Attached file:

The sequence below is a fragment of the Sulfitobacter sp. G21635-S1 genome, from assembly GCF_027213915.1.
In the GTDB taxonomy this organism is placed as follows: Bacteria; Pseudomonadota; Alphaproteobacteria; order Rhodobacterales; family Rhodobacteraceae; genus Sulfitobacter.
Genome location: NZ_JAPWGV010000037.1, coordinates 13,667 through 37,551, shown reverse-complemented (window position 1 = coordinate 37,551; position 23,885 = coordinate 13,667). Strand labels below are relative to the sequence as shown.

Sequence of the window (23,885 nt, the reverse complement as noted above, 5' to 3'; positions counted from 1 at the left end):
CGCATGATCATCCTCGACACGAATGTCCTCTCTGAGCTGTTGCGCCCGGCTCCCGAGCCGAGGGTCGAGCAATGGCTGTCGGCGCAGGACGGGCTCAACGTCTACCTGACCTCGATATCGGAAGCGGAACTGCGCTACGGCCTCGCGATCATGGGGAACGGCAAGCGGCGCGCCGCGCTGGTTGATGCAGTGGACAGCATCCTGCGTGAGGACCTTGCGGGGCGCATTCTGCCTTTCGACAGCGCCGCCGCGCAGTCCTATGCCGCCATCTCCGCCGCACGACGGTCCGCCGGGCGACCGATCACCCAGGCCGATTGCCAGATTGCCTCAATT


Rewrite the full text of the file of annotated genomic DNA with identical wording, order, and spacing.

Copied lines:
The sequence below is a fragment of the Sulfitobacter sp. G21635-S1 genome, from assembly GCF_027213915.1.
In the GTDB taxonomy this organism is placed as follows: Bacteria; Pseudomonadota; Alphaproteobacteria; order Rhodobacterales; family Rhodobacteraceae; genus Sulfitobacter.
Genome location: NZ_JAPWGV010000037.1, coordinates 13,667 through 37,551, shown reverse-complemented (window position 1 = coordinate 37,551; position 23,885 = coordinate 13,667). Strand labels below are relative to the sequence as shown.

Sequence of the window (23,885 nt, the reverse complement as noted above, 5' to 3'; positions counted from 1 at the left end):
CGCATGATCATCCTCGACACGAATGTCCTCTCTGAGCTGTTGCGCCCGGCTCCCGAGCCGAGGGTCGAGCAATGGCTGTCGGCGCAGGACGGGCTCAACGTCTACCTGACCTCGATATCGGAAGCGGAACTGCGCTACGGCCTCGCGATCATGGGGAACGGCAAGCGGCGCGCCGCGCTGGTTGATGCAGTGGACAGCATCCTGCGTGAGGACCTTGCGGGGCGCATTCTGCCTTTCGACAGCGCCGCCGCGCAGTCCTATGCCGCCATCTCCGCCGCACGACGGTCCGCCGGGCGACCGATCACCCAGGCCGATTGCCAGATTGCCTCAATT